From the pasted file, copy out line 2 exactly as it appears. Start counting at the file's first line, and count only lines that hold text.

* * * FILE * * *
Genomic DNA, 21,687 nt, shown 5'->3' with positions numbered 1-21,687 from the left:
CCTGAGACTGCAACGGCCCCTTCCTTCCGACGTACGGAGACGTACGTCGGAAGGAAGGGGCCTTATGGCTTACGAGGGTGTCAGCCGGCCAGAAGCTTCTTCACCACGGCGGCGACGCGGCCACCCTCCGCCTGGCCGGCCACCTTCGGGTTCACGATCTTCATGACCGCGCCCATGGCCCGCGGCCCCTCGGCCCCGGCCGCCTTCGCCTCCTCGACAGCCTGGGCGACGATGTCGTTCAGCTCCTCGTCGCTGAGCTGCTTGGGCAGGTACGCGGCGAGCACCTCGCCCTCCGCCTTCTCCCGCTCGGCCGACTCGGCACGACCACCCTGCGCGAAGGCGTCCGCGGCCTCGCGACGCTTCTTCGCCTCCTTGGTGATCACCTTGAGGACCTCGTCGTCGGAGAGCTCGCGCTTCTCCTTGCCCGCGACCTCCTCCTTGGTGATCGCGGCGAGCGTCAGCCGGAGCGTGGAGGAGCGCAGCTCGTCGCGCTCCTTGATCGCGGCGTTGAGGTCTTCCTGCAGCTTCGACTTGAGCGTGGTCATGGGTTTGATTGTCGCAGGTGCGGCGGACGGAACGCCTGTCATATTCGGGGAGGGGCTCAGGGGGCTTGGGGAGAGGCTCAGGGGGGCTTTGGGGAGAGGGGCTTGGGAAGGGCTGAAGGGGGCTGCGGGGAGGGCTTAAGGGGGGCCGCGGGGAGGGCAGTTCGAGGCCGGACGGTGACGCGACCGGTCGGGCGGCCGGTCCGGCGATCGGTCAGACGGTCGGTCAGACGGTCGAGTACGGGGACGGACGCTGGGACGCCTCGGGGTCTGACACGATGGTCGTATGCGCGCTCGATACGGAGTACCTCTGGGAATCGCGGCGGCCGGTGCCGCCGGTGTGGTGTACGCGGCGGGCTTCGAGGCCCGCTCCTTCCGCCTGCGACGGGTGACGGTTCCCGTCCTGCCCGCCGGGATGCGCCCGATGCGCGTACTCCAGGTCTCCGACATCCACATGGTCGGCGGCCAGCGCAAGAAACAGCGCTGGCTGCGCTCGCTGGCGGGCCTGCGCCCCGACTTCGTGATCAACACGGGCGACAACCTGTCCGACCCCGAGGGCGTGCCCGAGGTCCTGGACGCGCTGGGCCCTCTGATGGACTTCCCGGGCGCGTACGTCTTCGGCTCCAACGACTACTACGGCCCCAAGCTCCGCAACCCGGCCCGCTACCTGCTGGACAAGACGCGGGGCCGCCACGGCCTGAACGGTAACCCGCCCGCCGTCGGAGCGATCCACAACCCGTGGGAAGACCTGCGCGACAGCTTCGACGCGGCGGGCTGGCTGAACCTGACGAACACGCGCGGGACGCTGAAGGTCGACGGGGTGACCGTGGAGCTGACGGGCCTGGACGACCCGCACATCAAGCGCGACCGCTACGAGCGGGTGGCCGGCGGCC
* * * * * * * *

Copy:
CCTGAGACTGCAACGGCCCCTTCCTTCCGACGTACGGAGACGTACGTCGGAAGGAAGGGGCCTTATGGCTTACGAGGGTGTCAGCCGGCCAGAAGCTTCTTCACCACGGCGGCGACGCGGCCACCCTCCGCCTGGCCGGCCACCTTCGGGTTCACGATCTTCATGACCGCGCCCATGGCCCGCGGCCCCTCGGCCCCGGCCGCCTTCGCCTCCTCGACAGCCTGGGCGACGATGTCGTTCAGCTCCTCGTCGCTGAGCTGCTTGGGCAGGTACGCGGCGAGCACCTCGCCCTCCGCCTTCTCCCGCTCGGCCGACTCGGCACGACCACCCTGCGCGAAGGCGTCCGCGGCCTCGCGACGCTTCTTCGCCTCCTTGGTGATCACCTTGAGGACCTCGTCGTCGGAGAGCTCGCGCTTCTCCTTGCCCGCGACCTCCTCCTTGGTGATCGCGGCGAGCGTCAGCCGGAGCGTGGAGGAGCGCAGCTCGTCGCGCTCCTTGATCGCGGCGTTGAGGTCTTCCTGCAGCTTCGACTTGAGCGTGGTCATGGGTTTGATTGTCGCAGGTGCGGCGGACGGAACGCCTGTCATATTCGGGGAGGGGCTCAGGGGGCTTGGGGAGAGGCTCAGGGGGGCTTTGGGGAGAGGGGCTTGGGAAGGGCTGAAGGGGGCTGCGGGGAGGGCTTAAGGGGGGCCGCGGGGAGGGCAGTTCGAGGCCGGACGGTGACGCGACCGGTCGGGCGGCCGGTCCGGCGATCGGTCAGACGGTCGGTCAGACGGTCGAGTACGGGGACGGACGCTGGGACGCCTCGGGGTCTGACACGATGGTCGTATGCGCGCTCGATACGGAGTACCTCTGGGAATCGCGGCGGCCGGTGCCGCCGGTGTGGTGTACGCGGCGGGCTTCGAGGCCCGCTCCTTCCGCCTGCGACGGGTGACGGTTCCCGTCCTGCCCGCCGGGATGCGCCCGATGCGCGTACTCCAGGTCTCCGACATCCACATGGTCGGCGGCCAGCGCAAGAAACAGCGCTGGCTGCGCTCGCTGGCGGGCCTGCGCCCCGACTTCGTGATCAACACGGGCGACAACCTGTCCGACCCCGAGGGCGTGCCCGAGGTCCTGGACGCGCTGGGCCCTCTGATGGACTTCCCGGGCGCGTACGTCTTCGGCTCCAACGACTACTACGGCCCCAAGCTCCGCAACCCGGCCCGCTACCTGCTGGACAAGACGCGGGGCCGCCACGGCCTGAACGGTAACCCGCCCGCCGTCGGAGCGATCCACAACCCGTGGGAAGACCTGCGCGACAGCTTCGACGCGGCGGGCTGGCTGAACCTGACGAACACGCGCGGGACGCTGAAGGTCGACGGGGTGACCGTGGAGCTGACGGGCCTGGACGACCCGCACATCAAGCGCGACCGCTACGAGCGGGTGGCCGGCGGCC